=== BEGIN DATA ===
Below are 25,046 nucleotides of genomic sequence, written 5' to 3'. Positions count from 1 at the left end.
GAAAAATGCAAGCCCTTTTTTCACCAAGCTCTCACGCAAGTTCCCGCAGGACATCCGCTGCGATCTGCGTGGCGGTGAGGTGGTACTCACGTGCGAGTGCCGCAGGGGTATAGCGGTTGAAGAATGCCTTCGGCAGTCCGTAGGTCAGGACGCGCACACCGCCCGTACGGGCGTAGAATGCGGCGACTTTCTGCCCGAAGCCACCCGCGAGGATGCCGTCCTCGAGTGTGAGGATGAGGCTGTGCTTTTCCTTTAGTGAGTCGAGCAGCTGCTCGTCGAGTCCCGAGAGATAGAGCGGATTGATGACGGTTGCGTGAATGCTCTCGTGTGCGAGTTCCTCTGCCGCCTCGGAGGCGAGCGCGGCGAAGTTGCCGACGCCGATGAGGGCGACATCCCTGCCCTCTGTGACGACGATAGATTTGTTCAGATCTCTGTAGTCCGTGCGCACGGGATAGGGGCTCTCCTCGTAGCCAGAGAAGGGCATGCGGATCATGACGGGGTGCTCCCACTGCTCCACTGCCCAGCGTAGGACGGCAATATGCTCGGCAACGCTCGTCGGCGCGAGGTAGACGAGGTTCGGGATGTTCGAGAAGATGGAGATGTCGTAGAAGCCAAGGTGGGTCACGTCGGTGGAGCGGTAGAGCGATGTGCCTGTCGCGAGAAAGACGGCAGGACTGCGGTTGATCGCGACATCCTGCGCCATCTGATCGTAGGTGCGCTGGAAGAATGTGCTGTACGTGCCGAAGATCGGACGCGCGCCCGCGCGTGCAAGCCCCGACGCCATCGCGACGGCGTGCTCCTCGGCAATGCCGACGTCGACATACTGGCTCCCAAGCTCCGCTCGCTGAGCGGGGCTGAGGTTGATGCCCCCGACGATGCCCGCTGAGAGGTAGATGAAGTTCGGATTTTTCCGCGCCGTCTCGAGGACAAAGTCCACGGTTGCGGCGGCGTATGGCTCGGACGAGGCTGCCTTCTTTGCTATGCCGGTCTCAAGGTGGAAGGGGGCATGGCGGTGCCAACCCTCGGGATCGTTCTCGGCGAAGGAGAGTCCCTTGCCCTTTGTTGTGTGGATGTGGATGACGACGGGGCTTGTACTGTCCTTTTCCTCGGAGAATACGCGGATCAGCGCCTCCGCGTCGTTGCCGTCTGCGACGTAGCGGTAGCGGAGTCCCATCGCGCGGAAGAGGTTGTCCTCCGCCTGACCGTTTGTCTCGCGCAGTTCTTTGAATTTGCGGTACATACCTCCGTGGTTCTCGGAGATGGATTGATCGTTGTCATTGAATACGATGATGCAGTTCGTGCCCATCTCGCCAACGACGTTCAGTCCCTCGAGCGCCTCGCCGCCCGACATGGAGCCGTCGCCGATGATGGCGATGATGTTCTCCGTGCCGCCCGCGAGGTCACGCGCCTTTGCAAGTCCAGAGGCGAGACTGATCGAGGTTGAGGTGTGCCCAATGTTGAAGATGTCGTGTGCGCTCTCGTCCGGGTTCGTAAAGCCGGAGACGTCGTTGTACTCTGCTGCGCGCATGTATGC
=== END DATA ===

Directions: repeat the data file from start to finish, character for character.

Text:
Below are 25,046 nucleotides of genomic sequence, written 5' to 3'. Positions count from 1 at the left end.
GAAAAATGCAAGCCCTTTTTTCACCAAGCTCTCACGCAAGTTCCCGCAGGACATCCGCTGCGATCTGCGTGGCGGTGAGGTGGTACTCACGTGCGAGTGCCGCAGGGGTATAGCGGTTGAAGAATGCCTTCGGCAGTCCGTAGGTCAGGACGCGCACACCGCCCGTACGGGCGTAGAATGCGGCGACTTTCTGCCCGAAGCCACCCGCGAGGATGCCGTCCTCGAGTGTGAGGATGAGGCTGTGCTTTTCCTTTAGTGAGTCGAGCAGCTGCTCGTCGAGTCCCGAGAGATAGAGCGGATTGATGACGGTTGCGTGAATGCTCTCGTGTGCGAGTTCCTCTGCCGCCTCGGAGGCGAGCGCGGCGAAGTTGCCGACGCCGATGAGGGCGACATCCCTGCCCTCTGTGACGACGATAGATTTGTTCAGATCTCTGTAGTCCGTGCGCACGGGATAGGGGCTCTCCTCGTAGCCAGAGAAGGGCATGCGGATCATGACGGGGTGCTCCCACTGCTCCACTGCCCAGCGTAGGACGGCAATATGCTCGGCAACGCTCGTCGGCGCGAGGTAGACGAGGTTCGGGATGTTCGAGAAGATGGAGATGTCGTAGAAGCCAAGGTGGGTCACGTCGGTGGAGCGGTAGAGCGATGTGCCTGTCGCGAGAAAGACGGCAGGACTGCGGTTGATCGCGACATCCTGCGCCATCTGATCGTAGGTGCGCTGGAAGAATGTGCTGTACGTGCCGAAGATCGGACGCGCGCCCGCGCGTGCAAGCCCCGACGCCATCGCGACGGCGTGCTCCTCGGCAATGCCGACGTCGACATACTGGCTCCCAAGCTCCGCTCGCTGAGCGGGGCTGAGGTTGATGCCCCCGACGATGCCCGCTGAGAGGTAGATGAAGTTCGGATTTTTCCGCGCCGTCTCGAGGACAAAGTCCACGGTTGCGGCGGCGTATGGCTCGGACGAGGCTGCCTTCTTTGCTATGCCGGTCTCAAGGTGGAAGGGGGCATGGCGGTGCCAACCCTCGGGATCGTTCTCGGCGAAGGAGAGTCCCTTGCCCTTTGTTGTGTGGATGTGGATGACGACGGGGCTTGTACTGTCCTTTTCCTCGGAGAATACGCGGATCAGCGCCTCCGCGTCGTTGCCGTCTGCGACGTAGCGGTAGCGGAGTCCCATCGCGCGGAAGAGGTTGTCCTCCGCCTGACCGTTTGTCTCGCGCAGTTCTTTGAATTTGCGGTACATACCTCCGTGGTTCTCGGAGATGGATTGATCGTTGTCATTGAATACGATGATGCAGTTCGTGCCCATCTCGCCAACGACGTTCAGTCCCTCGAGCGCCTCGCCGCCCGACATGGAGCCGTCGCCGATGATGGCGATGATGTTCTCCGTGCCGCCCGCGAGGTCACGCGCCTTTGCAAGTCCAGAGGCGAGACTGATCGAGGTTGAGGTGTGCCCAATGTTGAAGATGTCGTGTGCGCTCTCGTCCGGGTTCGTAAAGCCGGAGACGTCGTTGTACTCTGCTGCGCGCATGTATGC